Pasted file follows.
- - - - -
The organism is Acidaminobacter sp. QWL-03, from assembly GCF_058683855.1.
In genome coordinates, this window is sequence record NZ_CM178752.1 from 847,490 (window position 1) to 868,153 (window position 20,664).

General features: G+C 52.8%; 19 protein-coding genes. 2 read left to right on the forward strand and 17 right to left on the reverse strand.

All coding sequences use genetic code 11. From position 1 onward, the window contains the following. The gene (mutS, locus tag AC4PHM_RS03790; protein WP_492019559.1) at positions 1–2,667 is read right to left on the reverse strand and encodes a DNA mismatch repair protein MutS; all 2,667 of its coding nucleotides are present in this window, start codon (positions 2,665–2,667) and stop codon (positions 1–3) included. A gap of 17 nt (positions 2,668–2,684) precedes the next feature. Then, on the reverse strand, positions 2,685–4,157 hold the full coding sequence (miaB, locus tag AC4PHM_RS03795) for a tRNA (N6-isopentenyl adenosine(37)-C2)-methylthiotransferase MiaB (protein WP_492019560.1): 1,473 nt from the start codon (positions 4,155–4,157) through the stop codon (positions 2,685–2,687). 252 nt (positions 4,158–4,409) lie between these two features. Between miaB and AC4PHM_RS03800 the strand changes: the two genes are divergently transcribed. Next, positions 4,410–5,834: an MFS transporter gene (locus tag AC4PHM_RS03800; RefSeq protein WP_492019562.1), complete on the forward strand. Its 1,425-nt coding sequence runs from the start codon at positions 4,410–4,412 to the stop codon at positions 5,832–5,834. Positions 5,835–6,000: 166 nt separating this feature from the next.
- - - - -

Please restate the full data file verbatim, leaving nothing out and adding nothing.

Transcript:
The organism is Acidaminobacter sp. QWL-03, from assembly GCF_058683855.1.
In genome coordinates, this window is sequence record NZ_CM178752.1 from 847,490 (window position 1) to 868,153 (window position 20,664).

General features: G+C 52.8%; 19 protein-coding genes. 2 read left to right on the forward strand and 17 right to left on the reverse strand.

All coding sequences use genetic code 11. From position 1 onward, the window contains the following. The gene (mutS, locus tag AC4PHM_RS03790; protein WP_492019559.1) at positions 1–2,667 is read right to left on the reverse strand and encodes a DNA mismatch repair protein MutS; all 2,667 of its coding nucleotides are present in this window, start codon (positions 2,665–2,667) and stop codon (positions 1–3) included. A gap of 17 nt (positions 2,668–2,684) precedes the next feature. Then, on the reverse strand, positions 2,685–4,157 hold the full coding sequence (miaB, locus tag AC4PHM_RS03795) for a tRNA (N6-isopentenyl adenosine(37)-C2)-methylthiotransferase MiaB (protein WP_492019560.1): 1,473 nt from the start codon (positions 4,155–4,157) through the stop codon (positions 2,685–2,687). 252 nt (positions 4,158–4,409) lie between these two features. Between miaB and AC4PHM_RS03800 the strand changes: the two genes are divergently transcribed. Next, positions 4,410–5,834: an MFS transporter gene (locus tag AC4PHM_RS03800; RefSeq protein WP_492019562.1), complete on the forward strand. Its 1,425-nt coding sequence runs from the start codon at positions 4,410–4,412 to the stop codon at positions 5,832–5,834. Positions 5,835–6,000: 166 nt separating this feature from the next.